Nominations to the Board of Directors, 2018-2020

[revised 25 Jun 2018]

Below is a list of those nominated to be Board members for a two-year term, 2018-2020. Those elected will join the following who were elected to two-year terms in 2017 (not all are continuing): I. Abuelaish, R. Acheson, L. Adamson, J. Alton, W. Browett, K. Brozowski, D. Burman, J. Car-Harriss, M. Chenouffi, C. Davis, T. Davis, W. Dorn, M. Duguay, J. Duncan, L. Kalafatides, A. Kemper, E. Kirzner, N. Das Kundu, M. Mandy, G. McBean, M. Muldoon, J. Nguyen, R. Seabrook, A. Zuberi.

Those attending by Skype or Zoom who give advance notice will be offered the opportunity to vote by telephone. The AGM will be followed by a meeting of the new Board which will include the election of officers and other members of the Executive Committee.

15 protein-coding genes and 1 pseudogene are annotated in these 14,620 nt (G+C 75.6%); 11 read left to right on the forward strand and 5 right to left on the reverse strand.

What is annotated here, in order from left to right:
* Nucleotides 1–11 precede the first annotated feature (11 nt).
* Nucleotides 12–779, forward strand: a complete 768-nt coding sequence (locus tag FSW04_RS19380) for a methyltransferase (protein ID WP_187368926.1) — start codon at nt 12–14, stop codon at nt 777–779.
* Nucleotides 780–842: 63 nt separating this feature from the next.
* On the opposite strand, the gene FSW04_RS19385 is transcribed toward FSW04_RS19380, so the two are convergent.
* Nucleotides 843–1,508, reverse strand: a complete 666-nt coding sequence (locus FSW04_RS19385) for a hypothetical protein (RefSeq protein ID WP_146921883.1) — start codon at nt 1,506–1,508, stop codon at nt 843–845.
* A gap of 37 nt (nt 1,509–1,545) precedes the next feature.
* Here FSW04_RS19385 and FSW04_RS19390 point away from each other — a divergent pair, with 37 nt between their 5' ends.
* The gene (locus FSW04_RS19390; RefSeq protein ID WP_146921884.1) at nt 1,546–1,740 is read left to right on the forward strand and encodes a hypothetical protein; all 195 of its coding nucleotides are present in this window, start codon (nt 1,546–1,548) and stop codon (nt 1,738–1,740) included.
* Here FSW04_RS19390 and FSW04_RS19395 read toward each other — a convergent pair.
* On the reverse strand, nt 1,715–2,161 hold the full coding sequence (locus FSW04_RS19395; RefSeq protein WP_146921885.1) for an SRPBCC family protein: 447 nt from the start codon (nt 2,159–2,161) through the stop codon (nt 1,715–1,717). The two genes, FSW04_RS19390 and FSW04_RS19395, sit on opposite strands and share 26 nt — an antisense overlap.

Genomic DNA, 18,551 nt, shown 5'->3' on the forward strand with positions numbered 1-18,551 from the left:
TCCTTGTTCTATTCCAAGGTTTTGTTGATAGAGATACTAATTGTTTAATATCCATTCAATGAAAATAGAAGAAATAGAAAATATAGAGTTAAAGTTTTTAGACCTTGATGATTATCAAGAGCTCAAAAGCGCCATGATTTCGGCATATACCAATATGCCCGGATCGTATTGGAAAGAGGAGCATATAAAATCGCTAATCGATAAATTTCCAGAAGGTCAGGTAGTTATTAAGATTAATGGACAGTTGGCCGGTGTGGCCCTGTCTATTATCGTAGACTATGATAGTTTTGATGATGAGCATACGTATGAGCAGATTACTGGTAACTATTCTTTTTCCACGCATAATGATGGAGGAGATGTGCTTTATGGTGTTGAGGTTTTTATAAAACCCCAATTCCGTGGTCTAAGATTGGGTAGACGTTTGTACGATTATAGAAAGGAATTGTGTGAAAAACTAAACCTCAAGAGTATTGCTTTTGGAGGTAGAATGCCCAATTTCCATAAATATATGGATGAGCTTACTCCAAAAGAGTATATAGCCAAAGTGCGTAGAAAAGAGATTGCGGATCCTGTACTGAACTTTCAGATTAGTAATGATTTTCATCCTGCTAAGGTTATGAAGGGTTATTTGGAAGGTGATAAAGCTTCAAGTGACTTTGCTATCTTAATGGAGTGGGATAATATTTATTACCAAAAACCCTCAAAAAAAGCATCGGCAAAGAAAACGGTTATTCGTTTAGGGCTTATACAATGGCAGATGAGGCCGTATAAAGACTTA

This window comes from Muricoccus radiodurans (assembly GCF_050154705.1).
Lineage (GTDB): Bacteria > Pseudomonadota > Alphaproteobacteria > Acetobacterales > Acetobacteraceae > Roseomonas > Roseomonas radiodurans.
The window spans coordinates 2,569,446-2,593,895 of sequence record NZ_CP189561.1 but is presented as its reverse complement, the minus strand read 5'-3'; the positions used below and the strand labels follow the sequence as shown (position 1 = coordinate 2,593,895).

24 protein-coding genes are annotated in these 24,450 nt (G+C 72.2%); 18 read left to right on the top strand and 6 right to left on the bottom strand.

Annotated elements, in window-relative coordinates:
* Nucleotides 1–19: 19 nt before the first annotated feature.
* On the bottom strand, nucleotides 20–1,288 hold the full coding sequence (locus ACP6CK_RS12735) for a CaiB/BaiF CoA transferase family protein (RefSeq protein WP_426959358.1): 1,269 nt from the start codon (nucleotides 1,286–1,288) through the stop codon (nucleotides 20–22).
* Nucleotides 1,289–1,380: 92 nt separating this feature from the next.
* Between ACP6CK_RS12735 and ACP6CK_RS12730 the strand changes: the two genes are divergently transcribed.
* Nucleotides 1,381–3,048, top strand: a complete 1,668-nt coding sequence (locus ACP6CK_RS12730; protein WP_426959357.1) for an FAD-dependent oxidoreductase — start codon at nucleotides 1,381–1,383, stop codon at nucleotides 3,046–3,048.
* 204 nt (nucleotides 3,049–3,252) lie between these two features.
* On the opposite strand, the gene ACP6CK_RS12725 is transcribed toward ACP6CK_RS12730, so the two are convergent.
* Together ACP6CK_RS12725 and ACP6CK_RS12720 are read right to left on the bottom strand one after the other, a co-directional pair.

Science for Peace – Nominations for Board (2 year terms) – June 25, 20181. Glenys BabcockDr. Glenys A. Babcock is the President and CEO of the Pragmora Institute – an organization that focuses on developing and advocating pragmatic, non-violent solutions for international conflict resolution within the context of democracy and human rights. The Pragmora Institute employs a systematic objective approach to methodology for policy analysis.  As a Data Scientist and specialist in research and methodology, Glenys has served as a Consultant to the RAND Corporation, World Bank, governments of Canada, US and Russia, Fortune 500 companies, and dozens of not-for-profit organizations. She is a former Vice President of Ipsos Public Affairs, Director of the Titan Group for Public Policy Analysis, and Scholar in Residence at the Canadian Institute of International Affairs. Glenys became a peace activist in university in the early 1980s when the nuclear arms race was accelerating, and has been a life long activist for peace and social justice. Glenys holds a BA in Mathematics, a BA and MA in International Relations, and an MPhil and PhD in Public Policy Analysis.2. Eryl CourtBiography: See vowpeace.org/eryl-court-in-conversation-with-elizabeth-raymer/3. Judy DeutschI was previously president of SfP between 2008 and 2012. During that time SfP, at times in collaboration with other organizations and academic faculties, mounted a number of public talks, including: James Hansen together with Naomi Klein and Clayton Thomas-Muller (Indigenous Environmental Network); a panel on Iran; a day-long session on the climate including sessions on agriculture, environmental law, labour, Indigenous people.I am a psychoanalyst working with children and adults, and teach at the Toronto Psychoanalytic Institute. I am also a member of the Socialist Project and of Independent Jewish Voices and write many articles for the public on a range of issues connected with social justice. I’ve learned much about life from being a mother and grandmother.I believe that it is critical for SfP to take informed positions about the disastrous political and economic systems that now cause catastrophic wars and proliferation of nuclear and non-conventional weapons, accelerating climate change, and devastating global hardship particularly to impoverished and racialized peoples.4. Margrit EichlerMargrit Eichler is Professor Emerita of Sociology and Equity Studies (now called Social Justice Education) at OISE/UT. She is a sociologist specializing in feminist studies. She is a member of the Royal Society of Canada and the European Academy of Sciences. She has served as Secretary of Science for Peace since 2009.5. Jorge FilmusNAME: Jorge E. Filmus : ADDRESS: Platform of Biological SciencesSunnybrook Research Institute, 2075 Bayview Avenue, S220, Toronto, Ontario, Canada M4N 3M5DEGREES1983 Ph.D. Biological Chemistry, University of Buenos Aires, Argentina1979 B.Sc. Clinical Biochemistry, University of Buenos Aires, Argentina1977 B.Sc. Biological Chemistry, University of Buenos Aires, ArgentinaRESEARCH AND TEACHING POSITIONS1991-present Research Scientist, Division of Molecular and Cellular Biology, Sunnybrook Research Institute, Toronto, Ontario, Canada2004-present Professor, Department of Medical Biophysics, University of Toronto, Ontario, Canada1998-2003 Associate Professor, Department of Medical Biophysics, University of Toronto, Ontario, Canada1991-1997 Assistant Professor, Department of Medical Biophysics, University of Toronto, Ontario, Canada1989-1991 Research Scientist, Connaught Laboratories’ Willowdale, Ontario, Canada1984‑1988 Postdoctoral Fellow, Ontario Cancer Institute, Toronto, Ontario, CanadaRESEARCH INTERESTSI am interested in studying the molecular basis of cancer, and of a number of genetic diseases caused by developmental abnormalities.To carry out this research my laboratory uses a combination of several approaches, including genetics, cell biology, molecular biology, and biochemistry.My laboratory has published 88 peer reviewed papers, and 7 book chapters.TEACHING ACTIVITIESIn addition to supervising the research activities of graduate and undergraduate students, I have taught many courses for graduate students, including Fundamentals in Cell Biology and Molecular Biology, Advanced Cell Biology, Tumor Biology, Cell Signaling, Fundamentals in Cancer Biology. I have also taught at the University of Buenos Aires, and the University of Caracas as a visiting Professor.My laboratory has also trained post-doctoral fellows from Canada, China, Japan, Spain, Argentina, Mexico, Russia, Italy, and India.FUNDINGOver the years my laboratory has been funded by the Canadian Institute of Health Research (CIHR), the Nacional Cancer Institute of Canada (NCIC), the National Institute of Health (NIH, USA), and the Cancer Research Society (CRS).OTHER PROFESSIONAL ACTIVITIESI am currently a member of a peer review panel of the CIHR (Molecular and Cellular Biology of Cancer). In the past I have reviewed grants for NIH, NCIC, CRS, and other international peer-review agencies.I am a member of the Editorial Board of the journal Matrix Biology.From 2009 to 2010 I was hired as a consultant by the Ministry of Science and Technology from Argentina.COMMUNITY ACTIVISMWhile I was studying at the University of Buenos Aires I was elected President of the Student Union. I was also a member of the Board of Directors of National Student Federation of Argentina.From 2009 to 2013 I was a member of the Board of Directors of the Canadian Hispanic Congress.6. Christy GombayChristy Gombay has worked with the Tula Foundation since 2003. Christy has a PhD from the University of Toronto where he studied Political Science and Public Administration. He began working in Guatemala in 1986 while doing research for his M.A. thesis. After more than thirty years he is still at it. He also works at McMaster University where he is the academic coordinator for a graduate program in global health.7. Lloyd HelfertyLloyd graduated from Yorkville University’s School of Technology in 1995 and worked as a Product Development Specialist and Technical Support Manager for a high-tech manufacturing company for more than 10 years before freelancing as an independent consultant focusing on the development of the Biochar Industry / Ecosystem (including Marketing, Education & Supply Chain development) in Canada and globally.Over the years Lloyd has worked, traveled and lived in countries around the world, from Asia to Europe to South America, and had lived overseas in Taiwan for more than two years, experiencing first-hand both the business and ethnic cultures of countries like Taiwan, China, Korea, Japan, Malaysia, India, Brazil the UK and the United States, among other countries in both the developed and developing world.From about 1998 he has supported activities in his community including running as the candidate for the Green Party in the 2004 and 2006 Federal Election and the 2007 Provincial Election in Thornhill.Lloyd is the founder and President of Biochar-Ontario, the former Steering Committee coordinator of the Canadian Biochar Initiative (CBI), and an Advisory Committee member of the International Biochar Initiative.In 2013 Lloyd co-founded a national consulting team called the Canadian Biochar Consortium (CBC) which aimed to prove the value of biochar in a Canadian context, followed by his active participation in the founding of the Climate Smart Ag Youth Network (CSAYN), which was based out of Cameroon (Africa). His involvement in the founding of CSAYN also led to the development of a local group called the Science for Peace Community Sustainability Working Group (CoSWoG) and eventually to the creation of the (independent) Climate Smart Food Consulting Group and a Climate Smart Food Working Group (sub-group) of CoSWoG.Lloyd also runs his own private consultancy business called Biochar Consulting, where he provides advice and consulting services for clients who wish to undertake projects for land rehabilitation and remediation, for those who wish to undertake field trials with biochar, or for those who wish to monetize the carbon ‘sequestered’ by their Biochar project or utilization, in addition to providing system integration, application, design and other services to clients from around the world. Lloyd’s philosophy as a technologist is to take the best ideas of engineers and scientists and apply them in the real world by working as part of engineering, project management, sales and/or marketing teams while undertaking various Project Management roles such as commissioning, sales support, pre-planning and other technical and logistical tasks that are necessary to make a project successful.Lloyd has completed two [2] Biomass Energy Foundation (BEF) ‘CHAB Camp’ workshops to learn the intricacies of Combined Heat and Biochar (CHAB) systems as well as Biomass Gasifier design and construction techniques, and had also supported the creation of a viable Biochar and Energy business in the Toronto area that aimed to help deal with the Emerald Ash Borer (EAB) issue in and around the city, while simultaneously supporting the development of an industry association in multiple jurisdictions across Canada. He has also lent support to various international partners, including in the USA, Asia, Mexico and Europe (among others).Right now Lloyd is a founding manager of the CSF Consulting Group and Executive Director of the Resilient World Institute (RWI). He also serves as the Chief Ecosystem Director, Project Development Director & Sustainable Society Consultant at Energime University and is the System Leader and Sector Expert for their “Climate Smart Food” Platform, while also serving as the Manager of the global “Biochar Offsets Group” and as a Founding manager of the “Future Farming” group.Lloyd is an advocate for the smart and sustainable use of technology, energy conservation, renewable energy, sustainable land use, soil and nature conservation, good community design, and the re-naturalization of our towns and cities. He has been involved in supporting biochar projects in places like Mexico, Haiti, Africa, China, Taiwan, Japan and Nepal and is working toward the creation of a Biochar and Climate Smart Food educational centre in Toronto. All are examples of his many efforts and attempts at achieving some measure of sustainability both within his community and around the world.8. Robert MatthewsHe received his BA at the University of Toronto in 1960. From 1960-62 he lived in France where he served as an English language assistant in a French lycée in Paris and then took a diploma course in European Studies at the University of Strasbourg. From 1962 to 1964 he served as a CUSO volunteer teaching English and French at a high school in Ghana. In 1964 he returned to academic studies, resulting in an MIA (1966) and a PhD (1971) at Columbia University. He joined the Department of Political Economy at the University of Toronto in 1969 and continues to teach there even after his retirement in 2003. His teaching and research have focussed on the Third World, especially on Africa, in the context of international politics, and on Canadian foreign policy towards the Third World. Out of this emerged a number of publications. His doctorate examined inter-state conflicts in Africa and a summary of that was published as a Review Article in the 1970 Spring issue of International Organization. Later he edited a volume on Civil Wars in Africa and another on Durable Peace: Challenges for Peacebuilding in Africa. Both these volumes were done in collaboration with Dr. Taisier Ali. Most recently, in cooperation with Elisabeth King and Ian Spears, he co-edited a special issue of International Journal on “A New Agenda for Peace”. He also served as Editor of the Journal of International Affairs (Columbia University) and Co-editor, with Charles Pentland, of International Journal.9. Sorpong PeouDr. Sorpong Peou is Full Professor in the Department of Politics and Public Administration at Ryerson University and a member of the Yeates School of Graduate Studies. He joined the Department 01 July 2013 as Department Chair from 2013-2016, following a three-year term as Chair of the Political Science Department at the University of Winnipeg (2010 to 2013) and Manitoba Chair on Global Governance Studies. Prior to his administrative appointment in Winnipeg, he was Professor of International Security at Sophia University (Tokyo, Japan), Canada-ASEAN Fellow and Fellow at the Institute of Southeast Asian Studies (Singapore). He is also President of Science for Peace, based at the University of Toronto, and a Member of the Eminent Persons Group at the Asian Political and International Student Association. In addition to a PhD in International Relations and Comparative Politics from York University (Canada), Dr. Peou holds a Master of Arts (MA) in Political Science from York University (Canada), and a Bachelor of Arts – Honours (BA – Hon) in Political Science and Peace and Conflict Studies from the University of Waterloo (Canada).Dr Peou’s research and teaching interests are generally in the fields of Global Peace and Security Studies and Comparative Politics, with specialization in Global Governance, Security and Democracy Studies, and a focus on the Asia-Pacific region.He is the author and editor of books, some 30 book chapters and 30 journal articles. His books include Human Security Studies: Theories, Methods and Themes (World Scientific and Imperial College Press, 2014); Peace and Security in the Asia-Pacific (Praeger 2010), Human Security in East Asia: Challenges for Collaborative Action, ed. (Routledge 2008), International Democracy Assistance for Peacebuilding: Cambodia and Beyond (Palgrave Macmillan 2007), Intervention and Change in Cambodia: Toward Democracy (St. Martin’s Press, Institute of Southeast Asian Studies and Silkworms, 2001) & Conflict Neutralization in the Cambodia War: From Battlefield to Ballot-box (Oxford University Press, 1997).10. Venilla Rajaguru Venilla Rajaguru serves as the Chair of a pan-university research working group on Ocean Frontiers, since 2015, under Science for Peace (Canada). While completing her doctoral dissertation, she has also served as a Course Director several times since 2014, taking on syllabus design and teaching duties for the following courses at York University: ‘Science and Technology in Global Development’ (Dept. of Science & Technology Studies); ‘Natural Resource Management’ (Faculty of Environmental Studies); and ‘History of the Environment’ (Natural Science Division). Her educational background is in Science & Technology Studies, International Development-International Law, and English Studies. Her former degrees are from Cornell and the University of Oxford. She is the recipient of the following merit awards: Susan Mann Doctoral Dissertation Award (Canada) 2017-2018; Vivienne Poy Award for Doctoral Research on Asia (Canada) 2016; Ontario Graduate Scholarship for Doctoral Research 2014-2015; and the International Rhodes Scholarship 1992-94.Rajaguru’s professional career, since the early 1990s, spans lead positions in corporate and public communications, corporate social responsibility consulting, and community outreach for intergovernmental sectors. Early in her career, she edited the British Council’s journal series in the mid1990s titled, Literature Alive: New Writings from India and Britain, while heading the communications and publications unit of British Council India. Her own publications till date include articles on Southeast Asia, on ASEAN, and a book containing philosophical poems. She has also served as the Chair of ASEAN Secretariat’s Women’s Wing based at the ASEAN Secretariat from 2009-2011, focussing on community outreach projects through institutional partnerships with international organizations such as UNICEF and the Red Cross. Rajaguru is now back in the policy research/university sector to follow her research interests on maritime issues (nuclear-cyber-maritime domain nexus) that shape global security regimes and peace governance.11. Sergey SmolnikovSergey Smolnikov teaches in the fields of International Relations and Comparative Politics at York University in Toronto, and is a former Professor of International Relations at the Graduate Institute for Policy Studies, Tokyo, Japan. He holds two Doctorate degrees from Moscow State Institute of International Relations – MGIMO University (a full member of the Association of Professional Schools of International Affairs (APSIA). His academic interests include International Relations Theory; International Relations; International Organizations; Global Politics; Global Conflict, Peace, and Security; International Political Economy; Foreign Policy; International Diplomacy, Major Powers in the International System; European Union Foreign and Security Policy, and Comparative Politics, and he has published extensively on these issues in academic journals and policy outlets in Canada and abroad.His new book Great Power Conduct and Credibility in World Politics (New York: Palgrave Macmillan, 2018) seeks to answer one main question: what is the core concern of great powers that streamlines their behavior in the contemporary system of international relations? Building on the examples of the United States, China, Russia, France, and Britain, it tracks both consistency and fluctuations in global power dynamics and great power behavior. The book examines the genesis, causality, and policy implications of decision makers’ fixation with retaining a credible image of power in world politics, while exploring how the dynamics of power distribution in international systems modify perceptions of primacy. Drawing on findings from disciplines such as history, economics, social and political psychology, communication theory, philosophy, political science, strategic studies, and above all, from International Relations theory and practice, the volume proposes a novel theory of power credibility, which offers an original explanation of great powers’ behavior at the stage of their relative decline.